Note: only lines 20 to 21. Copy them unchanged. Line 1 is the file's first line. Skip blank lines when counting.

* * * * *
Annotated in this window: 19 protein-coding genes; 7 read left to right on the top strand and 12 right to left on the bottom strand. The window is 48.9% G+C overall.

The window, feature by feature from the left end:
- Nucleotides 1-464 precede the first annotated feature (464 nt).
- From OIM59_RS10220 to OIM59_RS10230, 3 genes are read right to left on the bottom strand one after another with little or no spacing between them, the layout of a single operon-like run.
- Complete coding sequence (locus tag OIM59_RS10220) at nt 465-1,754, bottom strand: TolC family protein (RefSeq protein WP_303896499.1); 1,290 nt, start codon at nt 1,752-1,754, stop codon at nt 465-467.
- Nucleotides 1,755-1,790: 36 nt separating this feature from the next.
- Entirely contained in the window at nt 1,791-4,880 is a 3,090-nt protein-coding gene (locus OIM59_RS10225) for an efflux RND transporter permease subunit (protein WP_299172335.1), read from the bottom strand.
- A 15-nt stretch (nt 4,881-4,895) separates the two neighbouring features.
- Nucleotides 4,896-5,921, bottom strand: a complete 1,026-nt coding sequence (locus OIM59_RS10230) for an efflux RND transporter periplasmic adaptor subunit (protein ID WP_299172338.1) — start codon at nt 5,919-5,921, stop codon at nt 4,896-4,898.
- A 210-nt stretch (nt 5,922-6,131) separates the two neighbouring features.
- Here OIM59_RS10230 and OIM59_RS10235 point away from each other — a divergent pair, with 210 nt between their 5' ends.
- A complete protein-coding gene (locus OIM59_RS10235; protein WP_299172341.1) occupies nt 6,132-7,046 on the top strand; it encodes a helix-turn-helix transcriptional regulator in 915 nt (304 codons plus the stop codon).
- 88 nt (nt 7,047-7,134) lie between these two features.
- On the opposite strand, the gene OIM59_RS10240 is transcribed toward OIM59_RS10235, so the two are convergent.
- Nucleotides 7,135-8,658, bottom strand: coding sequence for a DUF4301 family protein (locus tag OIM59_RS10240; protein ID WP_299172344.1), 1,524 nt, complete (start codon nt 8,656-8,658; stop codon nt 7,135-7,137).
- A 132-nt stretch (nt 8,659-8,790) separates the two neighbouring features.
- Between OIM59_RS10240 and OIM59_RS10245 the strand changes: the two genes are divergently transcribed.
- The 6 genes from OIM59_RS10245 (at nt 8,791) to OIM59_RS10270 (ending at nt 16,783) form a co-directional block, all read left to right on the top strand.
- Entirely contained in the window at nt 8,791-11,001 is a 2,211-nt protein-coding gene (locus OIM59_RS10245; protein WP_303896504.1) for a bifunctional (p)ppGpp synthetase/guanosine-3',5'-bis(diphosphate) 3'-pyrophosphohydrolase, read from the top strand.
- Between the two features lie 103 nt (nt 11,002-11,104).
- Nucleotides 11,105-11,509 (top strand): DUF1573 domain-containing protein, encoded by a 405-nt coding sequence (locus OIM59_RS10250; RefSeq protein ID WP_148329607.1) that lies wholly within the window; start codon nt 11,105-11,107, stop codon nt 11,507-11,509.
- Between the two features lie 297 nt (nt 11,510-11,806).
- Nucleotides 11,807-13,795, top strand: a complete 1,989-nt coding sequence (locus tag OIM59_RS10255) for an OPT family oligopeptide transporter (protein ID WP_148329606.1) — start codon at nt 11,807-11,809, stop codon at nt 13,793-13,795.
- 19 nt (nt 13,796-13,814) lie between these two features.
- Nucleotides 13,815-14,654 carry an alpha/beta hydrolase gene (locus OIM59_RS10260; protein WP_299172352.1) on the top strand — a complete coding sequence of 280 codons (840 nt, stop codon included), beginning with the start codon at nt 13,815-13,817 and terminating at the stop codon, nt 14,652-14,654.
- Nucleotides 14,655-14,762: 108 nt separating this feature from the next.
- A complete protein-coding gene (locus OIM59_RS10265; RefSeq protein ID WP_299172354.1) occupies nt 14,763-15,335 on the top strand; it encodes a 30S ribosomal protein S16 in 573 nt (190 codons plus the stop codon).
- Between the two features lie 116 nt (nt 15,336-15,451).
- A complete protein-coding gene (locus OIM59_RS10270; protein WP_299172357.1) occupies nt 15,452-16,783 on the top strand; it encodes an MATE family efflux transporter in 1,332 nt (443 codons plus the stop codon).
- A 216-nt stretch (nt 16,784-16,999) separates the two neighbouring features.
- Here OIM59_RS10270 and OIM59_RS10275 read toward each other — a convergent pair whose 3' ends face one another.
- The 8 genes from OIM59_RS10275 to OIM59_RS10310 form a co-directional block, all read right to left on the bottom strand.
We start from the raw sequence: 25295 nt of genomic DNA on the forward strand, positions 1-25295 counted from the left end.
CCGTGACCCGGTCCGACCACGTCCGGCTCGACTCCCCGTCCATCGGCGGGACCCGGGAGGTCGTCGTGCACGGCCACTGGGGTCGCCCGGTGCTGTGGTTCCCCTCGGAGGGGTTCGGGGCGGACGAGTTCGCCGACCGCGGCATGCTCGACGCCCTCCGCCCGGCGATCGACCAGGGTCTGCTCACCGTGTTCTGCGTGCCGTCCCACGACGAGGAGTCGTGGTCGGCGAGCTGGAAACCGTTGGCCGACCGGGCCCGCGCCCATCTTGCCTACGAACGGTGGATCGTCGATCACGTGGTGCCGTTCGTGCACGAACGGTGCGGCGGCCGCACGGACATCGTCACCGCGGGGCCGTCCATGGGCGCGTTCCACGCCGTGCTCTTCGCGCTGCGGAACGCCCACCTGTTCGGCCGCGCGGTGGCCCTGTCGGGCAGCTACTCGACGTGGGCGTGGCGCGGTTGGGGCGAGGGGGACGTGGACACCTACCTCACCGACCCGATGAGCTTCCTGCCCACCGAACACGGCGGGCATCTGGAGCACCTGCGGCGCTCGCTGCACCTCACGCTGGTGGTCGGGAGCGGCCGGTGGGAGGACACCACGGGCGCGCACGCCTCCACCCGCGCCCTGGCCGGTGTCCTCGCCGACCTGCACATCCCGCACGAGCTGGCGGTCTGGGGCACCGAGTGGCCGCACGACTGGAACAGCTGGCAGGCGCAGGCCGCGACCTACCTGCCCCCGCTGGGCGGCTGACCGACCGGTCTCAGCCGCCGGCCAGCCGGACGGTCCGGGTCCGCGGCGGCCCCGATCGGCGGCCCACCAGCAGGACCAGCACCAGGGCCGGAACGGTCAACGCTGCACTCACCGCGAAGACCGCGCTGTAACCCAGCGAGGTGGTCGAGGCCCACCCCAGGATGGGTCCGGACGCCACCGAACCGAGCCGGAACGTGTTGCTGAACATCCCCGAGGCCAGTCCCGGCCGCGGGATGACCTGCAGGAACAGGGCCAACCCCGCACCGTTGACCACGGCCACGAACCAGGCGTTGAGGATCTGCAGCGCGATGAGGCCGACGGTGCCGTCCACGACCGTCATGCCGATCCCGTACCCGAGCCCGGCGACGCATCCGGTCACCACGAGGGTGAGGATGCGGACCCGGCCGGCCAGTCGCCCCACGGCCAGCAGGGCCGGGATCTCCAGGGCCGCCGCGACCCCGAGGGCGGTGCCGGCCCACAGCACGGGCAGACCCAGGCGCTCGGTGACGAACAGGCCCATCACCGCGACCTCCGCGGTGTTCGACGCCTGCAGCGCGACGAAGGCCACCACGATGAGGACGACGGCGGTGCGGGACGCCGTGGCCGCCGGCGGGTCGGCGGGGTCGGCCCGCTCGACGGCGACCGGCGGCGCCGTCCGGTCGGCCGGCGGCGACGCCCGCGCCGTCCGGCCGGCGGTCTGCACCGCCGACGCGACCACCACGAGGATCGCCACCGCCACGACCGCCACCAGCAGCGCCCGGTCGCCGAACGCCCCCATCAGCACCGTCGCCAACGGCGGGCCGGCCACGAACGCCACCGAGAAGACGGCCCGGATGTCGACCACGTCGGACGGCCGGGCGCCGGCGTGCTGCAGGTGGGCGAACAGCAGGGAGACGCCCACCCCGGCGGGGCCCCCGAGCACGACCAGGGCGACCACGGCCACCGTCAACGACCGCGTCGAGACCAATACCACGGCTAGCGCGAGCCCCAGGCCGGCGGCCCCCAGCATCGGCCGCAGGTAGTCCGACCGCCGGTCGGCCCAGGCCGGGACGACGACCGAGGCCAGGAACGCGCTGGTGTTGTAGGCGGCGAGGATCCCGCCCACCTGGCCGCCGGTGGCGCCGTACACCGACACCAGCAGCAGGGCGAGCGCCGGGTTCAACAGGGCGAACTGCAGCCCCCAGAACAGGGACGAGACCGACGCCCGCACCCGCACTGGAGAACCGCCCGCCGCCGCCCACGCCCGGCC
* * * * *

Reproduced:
- Between the two features lie 103 nt (nt 11,002-11,104).
- Nucleotides 11,105-11,509 (top strand): DUF1573 domain-containing protein, encoded by a 405-nt coding sequence (locus OIM59_RS10250; RefSeq protein ID WP_148329607.1) that lies wholly within the window; start codon nt 11,105-11,107, stop codon nt 11,507-11,509.